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Home > Publications > International Concrete Abstracts Portal
The International Concrete Abstracts Portal is an ACI led collaboration with leading technical organizations from within the international concrete industry and offers the most comprehensive collection of published concrete abstracts.
Title: Empirical Expressions for Deformation Capacity of Reinforced Concrete Structural Walls
Author(s): Zeynep Tuna Deger and Cagri Basdogan
Publication: Structural Journal
Appears on pages(s): 53-61
Keywords: curvature ductility; deformation capacity; drift ratio; empirical expressions; reinforced concrete shear wall; seismic rehabilitation; wall failure modes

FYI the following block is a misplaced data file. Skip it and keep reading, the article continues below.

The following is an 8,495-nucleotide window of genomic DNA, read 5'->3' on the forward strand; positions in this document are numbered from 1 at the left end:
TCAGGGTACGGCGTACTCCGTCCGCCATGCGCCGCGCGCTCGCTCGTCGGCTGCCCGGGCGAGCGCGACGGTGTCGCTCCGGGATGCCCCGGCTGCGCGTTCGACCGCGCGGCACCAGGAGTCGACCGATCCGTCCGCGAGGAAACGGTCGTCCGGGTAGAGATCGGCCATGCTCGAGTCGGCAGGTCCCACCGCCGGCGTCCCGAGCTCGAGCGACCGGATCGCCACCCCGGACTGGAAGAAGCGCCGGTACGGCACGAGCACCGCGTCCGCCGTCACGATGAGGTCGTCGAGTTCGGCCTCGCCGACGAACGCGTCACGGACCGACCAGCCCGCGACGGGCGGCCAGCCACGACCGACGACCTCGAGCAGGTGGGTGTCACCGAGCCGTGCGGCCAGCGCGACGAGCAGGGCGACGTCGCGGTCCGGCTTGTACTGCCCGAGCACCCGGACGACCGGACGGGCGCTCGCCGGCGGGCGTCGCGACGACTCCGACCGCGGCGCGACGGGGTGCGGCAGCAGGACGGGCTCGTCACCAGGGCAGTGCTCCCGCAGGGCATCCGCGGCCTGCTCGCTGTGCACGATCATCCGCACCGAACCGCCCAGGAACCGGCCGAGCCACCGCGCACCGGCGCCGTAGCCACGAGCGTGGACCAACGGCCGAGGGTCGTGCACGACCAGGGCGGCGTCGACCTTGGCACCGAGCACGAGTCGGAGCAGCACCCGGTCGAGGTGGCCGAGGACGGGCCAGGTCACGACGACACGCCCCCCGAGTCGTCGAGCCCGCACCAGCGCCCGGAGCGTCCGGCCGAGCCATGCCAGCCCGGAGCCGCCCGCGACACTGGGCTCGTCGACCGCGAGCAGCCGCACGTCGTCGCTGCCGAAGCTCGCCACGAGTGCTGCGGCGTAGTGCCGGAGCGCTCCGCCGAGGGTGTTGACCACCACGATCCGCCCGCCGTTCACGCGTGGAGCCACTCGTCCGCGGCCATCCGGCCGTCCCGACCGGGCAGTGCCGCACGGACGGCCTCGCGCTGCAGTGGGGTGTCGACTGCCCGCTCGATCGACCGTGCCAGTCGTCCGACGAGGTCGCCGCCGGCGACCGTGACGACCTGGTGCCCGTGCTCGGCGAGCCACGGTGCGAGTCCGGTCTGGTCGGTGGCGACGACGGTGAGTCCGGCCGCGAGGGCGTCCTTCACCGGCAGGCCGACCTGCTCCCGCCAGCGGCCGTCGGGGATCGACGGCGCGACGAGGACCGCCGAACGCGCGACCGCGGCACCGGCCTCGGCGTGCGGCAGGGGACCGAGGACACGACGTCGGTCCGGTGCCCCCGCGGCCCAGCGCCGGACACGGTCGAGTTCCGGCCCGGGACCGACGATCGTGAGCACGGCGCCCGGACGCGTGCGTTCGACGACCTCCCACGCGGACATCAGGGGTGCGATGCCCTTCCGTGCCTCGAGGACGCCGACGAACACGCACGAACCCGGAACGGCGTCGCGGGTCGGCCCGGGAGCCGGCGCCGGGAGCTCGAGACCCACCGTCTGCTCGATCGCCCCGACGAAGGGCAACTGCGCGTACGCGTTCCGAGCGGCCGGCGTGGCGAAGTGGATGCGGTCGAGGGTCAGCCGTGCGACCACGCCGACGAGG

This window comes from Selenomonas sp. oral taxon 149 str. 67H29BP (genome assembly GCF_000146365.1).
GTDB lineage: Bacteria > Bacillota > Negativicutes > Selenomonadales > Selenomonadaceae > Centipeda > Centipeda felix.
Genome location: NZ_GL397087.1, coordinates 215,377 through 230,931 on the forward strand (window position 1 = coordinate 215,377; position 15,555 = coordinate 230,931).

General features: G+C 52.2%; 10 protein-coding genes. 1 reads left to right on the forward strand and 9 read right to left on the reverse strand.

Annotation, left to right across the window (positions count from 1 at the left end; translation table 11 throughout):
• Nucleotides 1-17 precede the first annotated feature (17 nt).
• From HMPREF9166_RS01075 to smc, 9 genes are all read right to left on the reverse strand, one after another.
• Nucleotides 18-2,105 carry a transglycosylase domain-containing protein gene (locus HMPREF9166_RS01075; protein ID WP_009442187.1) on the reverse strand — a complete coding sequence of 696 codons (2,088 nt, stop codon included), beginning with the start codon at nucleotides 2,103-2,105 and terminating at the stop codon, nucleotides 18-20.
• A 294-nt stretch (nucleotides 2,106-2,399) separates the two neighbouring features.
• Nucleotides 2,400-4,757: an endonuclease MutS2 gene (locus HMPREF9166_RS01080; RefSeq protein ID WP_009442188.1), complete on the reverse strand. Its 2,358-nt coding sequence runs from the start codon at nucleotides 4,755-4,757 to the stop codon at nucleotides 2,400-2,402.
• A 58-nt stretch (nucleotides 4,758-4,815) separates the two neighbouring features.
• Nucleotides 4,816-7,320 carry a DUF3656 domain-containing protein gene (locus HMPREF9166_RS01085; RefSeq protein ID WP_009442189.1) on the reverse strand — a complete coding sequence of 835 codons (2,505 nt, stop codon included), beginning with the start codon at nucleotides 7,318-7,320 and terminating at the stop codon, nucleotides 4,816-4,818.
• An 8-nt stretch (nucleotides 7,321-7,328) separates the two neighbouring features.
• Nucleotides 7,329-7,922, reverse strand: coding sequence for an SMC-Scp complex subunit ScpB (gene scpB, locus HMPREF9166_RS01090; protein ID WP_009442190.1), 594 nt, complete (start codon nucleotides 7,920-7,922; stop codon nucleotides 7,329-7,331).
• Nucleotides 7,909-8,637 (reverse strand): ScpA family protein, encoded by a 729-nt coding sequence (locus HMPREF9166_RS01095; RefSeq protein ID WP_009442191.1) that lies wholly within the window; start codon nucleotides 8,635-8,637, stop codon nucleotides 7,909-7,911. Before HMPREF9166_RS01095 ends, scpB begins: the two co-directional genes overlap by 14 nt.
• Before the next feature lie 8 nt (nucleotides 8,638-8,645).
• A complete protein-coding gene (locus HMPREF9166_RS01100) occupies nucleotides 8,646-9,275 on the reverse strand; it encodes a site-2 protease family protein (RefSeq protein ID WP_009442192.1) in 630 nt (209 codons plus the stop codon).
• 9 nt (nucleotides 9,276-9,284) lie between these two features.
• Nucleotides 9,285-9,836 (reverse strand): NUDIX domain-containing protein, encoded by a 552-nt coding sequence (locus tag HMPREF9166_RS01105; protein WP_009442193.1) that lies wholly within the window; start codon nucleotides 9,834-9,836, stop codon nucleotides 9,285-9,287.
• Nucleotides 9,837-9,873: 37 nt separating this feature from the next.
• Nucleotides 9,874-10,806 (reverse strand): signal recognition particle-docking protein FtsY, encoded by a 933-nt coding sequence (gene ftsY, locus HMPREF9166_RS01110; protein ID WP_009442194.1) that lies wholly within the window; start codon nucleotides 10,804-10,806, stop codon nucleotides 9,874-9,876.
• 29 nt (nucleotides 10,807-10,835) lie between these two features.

Abstract:As performance-based design methodologies, which typically include use of nonlinear response history analysis, are being used more commonly, comprehensive expressions for nonlinear deformation capacity are needed. Based on a wall test database consisting of conventional reinforced concrete walls representing existing building stock, statistical studies were conducted to assess and develop relations for nonlinear deformation capacity of shear walls depending on expected wall behavior. Deformation capacity was associated with failure modes, which are identified based on experimental evidence, and was defined as failure drift ratio and curvature ductility for shear-controlled (usually squat) walls and flexure-controlled (relatively slender) walls, respectively. Mean drift ratio at failure was obtained as approximately 1% for shear-controlled walls, whereas mean curvature ductility was approximately 4.6 for flexure-controlled walls. Detailed regression analyses were carried out to obtain equations for deformation capacity based on wall failure modes in terms of key wall parameters. The proposed equations are practical, interpretable, and compatible with physical behavior. The proposed equations are valuable in that they can be used by engineers to provide reliable designs by assessing demand-to-capacity ratios, as they were shown to estimate deformation capacity of rectangular walls reasonably close to actual (experimental) values.
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